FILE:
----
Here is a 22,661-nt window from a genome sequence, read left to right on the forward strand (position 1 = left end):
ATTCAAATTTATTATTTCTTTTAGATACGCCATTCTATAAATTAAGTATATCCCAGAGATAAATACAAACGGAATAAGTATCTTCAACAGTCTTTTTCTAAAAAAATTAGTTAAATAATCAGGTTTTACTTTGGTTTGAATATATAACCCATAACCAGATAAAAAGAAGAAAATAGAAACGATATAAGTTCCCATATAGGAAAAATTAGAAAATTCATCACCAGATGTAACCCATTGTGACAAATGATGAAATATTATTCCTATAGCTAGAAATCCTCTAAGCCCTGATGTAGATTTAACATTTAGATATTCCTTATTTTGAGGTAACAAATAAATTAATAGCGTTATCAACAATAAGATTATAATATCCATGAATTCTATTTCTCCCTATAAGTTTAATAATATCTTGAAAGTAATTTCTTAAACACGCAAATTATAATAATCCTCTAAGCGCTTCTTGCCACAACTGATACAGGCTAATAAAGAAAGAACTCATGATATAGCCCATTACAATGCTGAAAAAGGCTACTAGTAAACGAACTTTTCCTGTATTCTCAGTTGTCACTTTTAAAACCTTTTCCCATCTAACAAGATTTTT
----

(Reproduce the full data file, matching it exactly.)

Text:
Here is a 22,661-nt window from a genome sequence, read left to right on the forward strand (position 1 = left end):
ATTCAAATTTATTATTTCTTTTAGATACGCCATTCTATAAATTAAGTATATCCCAGAGATAAATACAAACGGAATAAGTATCTTCAACAGTCTTTTTCTAAAAAAATTAGTTAAATAATCAGGTTTTACTTTGGTTTGAATATATAACCCATAACCAGATAAAAAGAAGAAAATAGAAACGATATAAGTTCCCATATAGGAAAAATTAGAAAATTCATCACCAGATGTAACCCATTGTGACAAATGATGAAATATTATTCCTATAGCTAGAAATCCTCTAAGCCCTGATGTAGATTTAACATTTAGATATTCCTTATTTTGAGGTAACAAATAAATTAATAGCGTTATCAACAATAAGATTATAATATCCATGAATTCTATTTCTCCCTATAAGTTTAATAATATCTTGAAAGTAATTTCTTAAACACGCAAATTATAATAATCCTCTAAGCGCTTCTTGCCACAACTGATACAGGCTAATAAAGAAAGAACTCATGATATAGCCCATTACAATGCTGAAAAAGGCTACTAGTAAACGAACTTTTCCTGTATTCTCAGTTGTCACTTTTAAAACCTTTTCCCATCTAACAAGATTTTT